Two common ways for tracking references or citations to specific authors and/or articles:
1. Forward chaining:
Some databases and Google Scholar offer features like 'Cited By' that show what later works cited the book or article in question. Resources that offer this feature include:
ProQuest Dissertations and Theses
2. Backward chaining:
Use an article/book for a starting point. Review "References" "Bibliography" or "Works Cited" section of the publication. Trace back and locate the previous publications on the subject, by searching article databases, library catalogs or Google Scholar.
For example, if a paper on Sophocles Electra was published in 2007, use the backward chaining method to locate the works published in or before 2007. Use the forward chaining method to find the publications that cited the 2007 paper. The publications were most likely to be published in or after 2007. Use both backward and forward chaining methods to identify a citation network.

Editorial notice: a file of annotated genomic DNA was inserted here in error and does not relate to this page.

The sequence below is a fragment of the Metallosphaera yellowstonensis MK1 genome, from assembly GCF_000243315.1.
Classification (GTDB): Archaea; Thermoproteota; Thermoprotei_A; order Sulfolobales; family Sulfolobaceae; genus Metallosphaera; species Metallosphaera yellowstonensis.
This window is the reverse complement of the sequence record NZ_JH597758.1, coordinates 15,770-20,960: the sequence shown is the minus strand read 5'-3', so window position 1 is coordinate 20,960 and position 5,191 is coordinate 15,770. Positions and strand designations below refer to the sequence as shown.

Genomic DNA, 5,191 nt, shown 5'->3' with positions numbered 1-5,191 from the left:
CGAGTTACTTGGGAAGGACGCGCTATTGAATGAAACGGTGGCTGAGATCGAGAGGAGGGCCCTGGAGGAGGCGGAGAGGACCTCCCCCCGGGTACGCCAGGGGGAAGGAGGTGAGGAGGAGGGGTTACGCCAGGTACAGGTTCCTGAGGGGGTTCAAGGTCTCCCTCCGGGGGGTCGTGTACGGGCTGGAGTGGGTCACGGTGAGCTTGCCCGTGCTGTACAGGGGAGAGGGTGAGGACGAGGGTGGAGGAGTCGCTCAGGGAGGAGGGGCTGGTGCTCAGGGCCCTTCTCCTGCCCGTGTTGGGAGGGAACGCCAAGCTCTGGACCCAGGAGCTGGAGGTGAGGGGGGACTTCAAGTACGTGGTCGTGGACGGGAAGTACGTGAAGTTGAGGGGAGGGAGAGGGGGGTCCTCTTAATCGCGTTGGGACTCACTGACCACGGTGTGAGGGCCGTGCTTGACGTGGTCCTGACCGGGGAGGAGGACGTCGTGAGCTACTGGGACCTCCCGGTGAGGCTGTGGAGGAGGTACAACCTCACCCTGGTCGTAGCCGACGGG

1) At Google Scholar, enter keywords
2) Once you locate the most relevant article, click "Cited by" or"Related articles" under the search result to explore similar articles.